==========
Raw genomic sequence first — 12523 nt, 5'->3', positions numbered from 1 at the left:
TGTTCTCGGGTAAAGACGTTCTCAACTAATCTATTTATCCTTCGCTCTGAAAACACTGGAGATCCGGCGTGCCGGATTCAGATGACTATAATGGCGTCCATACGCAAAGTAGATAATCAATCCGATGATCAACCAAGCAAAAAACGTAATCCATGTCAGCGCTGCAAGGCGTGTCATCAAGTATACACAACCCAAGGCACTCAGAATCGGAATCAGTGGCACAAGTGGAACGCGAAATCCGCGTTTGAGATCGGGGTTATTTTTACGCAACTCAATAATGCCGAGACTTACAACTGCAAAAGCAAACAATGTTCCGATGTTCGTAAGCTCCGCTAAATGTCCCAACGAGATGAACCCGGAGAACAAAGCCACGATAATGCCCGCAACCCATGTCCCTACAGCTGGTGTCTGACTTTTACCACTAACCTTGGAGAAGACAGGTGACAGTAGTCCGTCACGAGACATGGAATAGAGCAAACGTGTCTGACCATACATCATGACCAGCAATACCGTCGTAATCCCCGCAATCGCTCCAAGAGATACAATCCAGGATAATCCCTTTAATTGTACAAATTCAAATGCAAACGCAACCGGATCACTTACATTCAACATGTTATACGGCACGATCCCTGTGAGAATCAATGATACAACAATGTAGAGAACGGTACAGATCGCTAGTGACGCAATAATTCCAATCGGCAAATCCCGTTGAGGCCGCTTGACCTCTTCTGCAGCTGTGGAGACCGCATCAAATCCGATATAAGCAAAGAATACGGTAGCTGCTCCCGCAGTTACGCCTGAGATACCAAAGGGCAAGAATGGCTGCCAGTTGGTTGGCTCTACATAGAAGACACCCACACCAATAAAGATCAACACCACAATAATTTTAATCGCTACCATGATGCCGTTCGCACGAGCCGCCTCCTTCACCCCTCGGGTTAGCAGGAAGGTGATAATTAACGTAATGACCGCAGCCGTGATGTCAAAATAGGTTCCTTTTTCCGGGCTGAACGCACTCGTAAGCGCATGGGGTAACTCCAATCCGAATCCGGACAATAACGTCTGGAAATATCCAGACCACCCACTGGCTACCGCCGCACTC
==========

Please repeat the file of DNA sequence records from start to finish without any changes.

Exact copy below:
Raw genomic sequence first — 12523 nt, 5'->3', positions numbered from 1 at the left:
TGTTCTCGGGTAAAGACGTTCTCAACTAATCTATTTATCCTTCGCTCTGAAAACACTGGAGATCCGGCGTGCCGGATTCAGATGACTATAATGGCGTCCATACGCAAAGTAGATAATCAATCCGATGATCAACCAAGCAAAAAACGTAATCCATGTCAGCGCTGCAAGGCGTGTCATCAAGTATACACAACCCAAGGCACTCAGAATCGGAATCAGTGGCACAAGTGGAACGCGAAATCCGCGTTTGAGATCGGGGTTATTTTTACGCAACTCAATAATGCCGAGACTTACAACTGCAAAAGCAAACAATGTTCCGATGTTCGTAAGCTCCGCTAAATGTCCCAACGAGATGAACCCGGAGAACAAAGCCACGATAATGCCCGCAACCCATGTCCCTACAGCTGGTGTCTGACTTTTACCACTAACCTTGGAGAAGACAGGTGACAGTAGTCCGTCACGAGACATGGAATAGAGCAAACGTGTCTGACCATACATCATGACCAGCAATACCGTCGTAATCCCCGCAATCGCTCCAAGAGATACAATCCAGGATAATCCCTTTAATTGTACAAATTCAAATGCAAACGCAACCGGATCACTTACATTCAACATGTTATACGGCACGATCCCTGTGAGAATCAATGATACAACAATGTAGAGAACGGTACAGATCGCTAGTGACGCAATAATTCCAATCGGCAAATCCCGTTGAGGCCGCTTGACCTCTTCTGCAGCTGTGGAGACCGCATCAAATCCGATATAAGCAAAGAATACGGTAGCTGCTCCCGCAGTTACGCCTGAGATACCAAAGGGCAAGAATGGCTGCCAGTTGGTTGGCTCTACATAGAAGACACCCACACCAATAAAGATCAACACCACAATAATTTTAATCGCTACCATGATGCCGTTCGCACGAGCCGCCTCCTTCACCCCTCGGGTTAGCAGGAAGGTGATAATTAACGTAATGACCGCAGCCGTGATGTCAAAATAGGTTCCTTTTTCCGGGCTGAACGCACTCGTAAGCGCATGGGGTAACTCCAATCCGAATCCGGACAATAACGTCTGGAAATATCCAGACCACCCACTGGCTACCGCCGCACTC